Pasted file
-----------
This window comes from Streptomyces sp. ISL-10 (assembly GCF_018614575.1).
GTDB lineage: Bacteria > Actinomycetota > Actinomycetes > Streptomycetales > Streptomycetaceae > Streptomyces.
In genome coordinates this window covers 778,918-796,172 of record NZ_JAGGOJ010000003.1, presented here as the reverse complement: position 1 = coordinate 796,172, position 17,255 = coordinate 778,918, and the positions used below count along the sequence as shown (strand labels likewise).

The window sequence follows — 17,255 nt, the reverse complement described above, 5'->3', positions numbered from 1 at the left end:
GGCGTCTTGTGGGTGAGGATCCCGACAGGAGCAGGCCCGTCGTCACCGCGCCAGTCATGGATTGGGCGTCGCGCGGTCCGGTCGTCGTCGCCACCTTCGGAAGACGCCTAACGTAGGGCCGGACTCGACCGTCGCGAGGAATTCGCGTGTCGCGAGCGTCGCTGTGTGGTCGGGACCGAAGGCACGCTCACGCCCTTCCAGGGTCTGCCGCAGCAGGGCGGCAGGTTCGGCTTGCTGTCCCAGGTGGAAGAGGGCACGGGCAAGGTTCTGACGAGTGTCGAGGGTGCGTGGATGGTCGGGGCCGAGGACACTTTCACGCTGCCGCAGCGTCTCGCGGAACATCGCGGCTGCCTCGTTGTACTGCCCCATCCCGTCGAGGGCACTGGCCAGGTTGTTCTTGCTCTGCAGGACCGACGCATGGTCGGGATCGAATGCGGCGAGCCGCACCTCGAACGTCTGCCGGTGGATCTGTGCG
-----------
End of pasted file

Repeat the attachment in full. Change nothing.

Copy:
This window comes from Streptomyces sp. ISL-10 (assembly GCF_018614575.1).
GTDB lineage: Bacteria > Actinomycetota > Actinomycetes > Streptomycetales > Streptomycetaceae > Streptomyces.
In genome coordinates this window covers 778,918-796,172 of record NZ_JAGGOJ010000003.1, presented here as the reverse complement: position 1 = coordinate 796,172, position 17,255 = coordinate 778,918, and the positions used below count along the sequence as shown (strand labels likewise).

The window sequence follows — 17,255 nt, the reverse complement described above, 5'->3', positions numbered from 1 at the left end:
GGCGTCTTGTGGGTGAGGATCCCGACAGGAGCAGGCCCGTCGTCACCGCGCCAGTCATGGATTGGGCGTCGCGCGGTCCGGTCGTCGTCGCCACCTTCGGAAGACGCCTAACGTAGGGCCGGACTCGACCGTCGCGAGGAATTCGCGTGTCGCGAGCGTCGCTGTGTGGTCGGGACCGAAGGCACGCTCACGCCCTTCCAGGGTCTGCCGCAGCAGGGCGGCAGGTTCGGCTTGCTGTCCCAGGTGGAAGAGGGCACGGGCAAGGTTCTGACGAGTGTCGAGGGTGCGTGGATGGTCGGGGCCGAGGACACTTTCACGCTGCCGCAGCGTCTCGCGGAACATCGCGGCTGCCTCGTTGTACTGCCCCATCCCGTCGAGGGCACTGGCCAGGTTGTTCTTGCTCTGCAGGACCGACGCATGGTCGGGATCGAATGCGGCGAGCCGCACCTCGAACGTCTGCCGGTGGATCTGTGCG